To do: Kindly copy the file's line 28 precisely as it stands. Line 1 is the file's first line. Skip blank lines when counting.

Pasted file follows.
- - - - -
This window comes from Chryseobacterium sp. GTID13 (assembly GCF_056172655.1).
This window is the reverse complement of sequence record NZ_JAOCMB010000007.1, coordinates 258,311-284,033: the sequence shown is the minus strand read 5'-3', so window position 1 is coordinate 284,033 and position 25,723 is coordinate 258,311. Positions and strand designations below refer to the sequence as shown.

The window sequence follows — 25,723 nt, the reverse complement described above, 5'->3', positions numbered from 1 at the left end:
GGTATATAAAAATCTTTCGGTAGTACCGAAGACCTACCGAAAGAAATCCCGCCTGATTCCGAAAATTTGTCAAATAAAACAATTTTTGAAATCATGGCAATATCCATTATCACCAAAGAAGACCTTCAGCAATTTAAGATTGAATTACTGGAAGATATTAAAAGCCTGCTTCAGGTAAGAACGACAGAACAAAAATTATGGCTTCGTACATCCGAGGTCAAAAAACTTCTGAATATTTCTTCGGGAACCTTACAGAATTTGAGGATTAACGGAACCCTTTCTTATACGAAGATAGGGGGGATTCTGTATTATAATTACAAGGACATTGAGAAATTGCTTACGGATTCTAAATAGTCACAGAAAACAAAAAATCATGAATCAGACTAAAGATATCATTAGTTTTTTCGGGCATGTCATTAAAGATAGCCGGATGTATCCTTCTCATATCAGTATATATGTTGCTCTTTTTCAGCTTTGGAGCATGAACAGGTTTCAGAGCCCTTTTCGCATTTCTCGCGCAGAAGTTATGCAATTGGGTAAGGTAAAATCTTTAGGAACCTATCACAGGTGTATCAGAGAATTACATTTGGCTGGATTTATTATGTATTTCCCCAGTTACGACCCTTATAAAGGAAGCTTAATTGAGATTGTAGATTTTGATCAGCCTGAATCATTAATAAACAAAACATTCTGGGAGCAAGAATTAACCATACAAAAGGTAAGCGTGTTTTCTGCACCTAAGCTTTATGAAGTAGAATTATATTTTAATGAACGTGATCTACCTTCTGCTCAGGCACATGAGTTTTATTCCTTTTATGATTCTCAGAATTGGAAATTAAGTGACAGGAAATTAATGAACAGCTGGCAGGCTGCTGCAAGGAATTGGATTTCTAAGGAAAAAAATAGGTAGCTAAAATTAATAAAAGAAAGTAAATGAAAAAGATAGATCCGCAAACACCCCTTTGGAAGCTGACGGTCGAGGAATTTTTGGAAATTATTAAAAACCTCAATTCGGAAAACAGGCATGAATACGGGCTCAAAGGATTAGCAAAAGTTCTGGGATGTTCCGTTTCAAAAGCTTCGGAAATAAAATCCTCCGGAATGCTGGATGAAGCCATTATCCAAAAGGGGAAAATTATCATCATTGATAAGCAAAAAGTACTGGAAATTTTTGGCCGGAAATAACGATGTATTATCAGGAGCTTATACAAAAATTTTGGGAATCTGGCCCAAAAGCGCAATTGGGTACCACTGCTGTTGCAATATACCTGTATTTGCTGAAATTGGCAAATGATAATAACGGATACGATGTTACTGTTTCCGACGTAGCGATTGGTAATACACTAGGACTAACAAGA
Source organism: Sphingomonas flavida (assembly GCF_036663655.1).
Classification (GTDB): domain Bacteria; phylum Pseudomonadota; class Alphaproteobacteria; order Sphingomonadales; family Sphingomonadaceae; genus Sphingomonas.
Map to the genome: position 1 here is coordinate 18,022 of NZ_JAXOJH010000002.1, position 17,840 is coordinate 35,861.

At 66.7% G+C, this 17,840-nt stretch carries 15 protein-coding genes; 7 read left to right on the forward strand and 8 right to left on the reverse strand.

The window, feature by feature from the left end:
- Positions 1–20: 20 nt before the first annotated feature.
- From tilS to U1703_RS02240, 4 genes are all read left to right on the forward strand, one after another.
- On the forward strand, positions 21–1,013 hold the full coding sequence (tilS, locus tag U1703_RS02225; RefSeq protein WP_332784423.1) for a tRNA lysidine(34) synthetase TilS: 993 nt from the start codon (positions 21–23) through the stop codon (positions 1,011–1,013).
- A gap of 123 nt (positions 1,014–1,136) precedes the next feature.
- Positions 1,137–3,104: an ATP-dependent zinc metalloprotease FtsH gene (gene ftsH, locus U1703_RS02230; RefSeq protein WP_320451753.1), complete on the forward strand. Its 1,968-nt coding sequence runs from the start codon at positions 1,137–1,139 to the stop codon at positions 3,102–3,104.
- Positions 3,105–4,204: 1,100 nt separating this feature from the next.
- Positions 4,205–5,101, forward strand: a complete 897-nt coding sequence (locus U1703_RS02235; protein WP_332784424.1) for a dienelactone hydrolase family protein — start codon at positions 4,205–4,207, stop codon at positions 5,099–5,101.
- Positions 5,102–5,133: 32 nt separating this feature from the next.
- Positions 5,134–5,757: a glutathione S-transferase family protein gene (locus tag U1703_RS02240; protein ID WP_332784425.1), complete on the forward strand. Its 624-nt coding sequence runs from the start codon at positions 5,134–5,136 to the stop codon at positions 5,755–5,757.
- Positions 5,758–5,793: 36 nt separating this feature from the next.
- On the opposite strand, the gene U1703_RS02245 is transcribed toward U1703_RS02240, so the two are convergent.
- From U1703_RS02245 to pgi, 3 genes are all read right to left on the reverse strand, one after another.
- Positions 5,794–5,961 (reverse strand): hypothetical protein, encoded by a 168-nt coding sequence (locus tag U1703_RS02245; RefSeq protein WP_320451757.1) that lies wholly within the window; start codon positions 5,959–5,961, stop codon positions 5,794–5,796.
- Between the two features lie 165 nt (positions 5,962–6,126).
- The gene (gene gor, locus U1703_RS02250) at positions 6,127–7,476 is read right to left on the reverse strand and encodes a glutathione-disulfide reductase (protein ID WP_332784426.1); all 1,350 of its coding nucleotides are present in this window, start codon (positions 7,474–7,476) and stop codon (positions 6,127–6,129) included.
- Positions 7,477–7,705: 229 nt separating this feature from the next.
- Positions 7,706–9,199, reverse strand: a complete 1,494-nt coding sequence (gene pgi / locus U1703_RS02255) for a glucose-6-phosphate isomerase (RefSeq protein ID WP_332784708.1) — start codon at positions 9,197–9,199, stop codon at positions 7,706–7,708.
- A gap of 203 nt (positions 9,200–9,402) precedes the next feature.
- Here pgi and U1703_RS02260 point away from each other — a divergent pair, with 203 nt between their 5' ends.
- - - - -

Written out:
- Here pgi and U1703_RS02260 point away from each other — a divergent pair, with 203 nt between their 5' ends.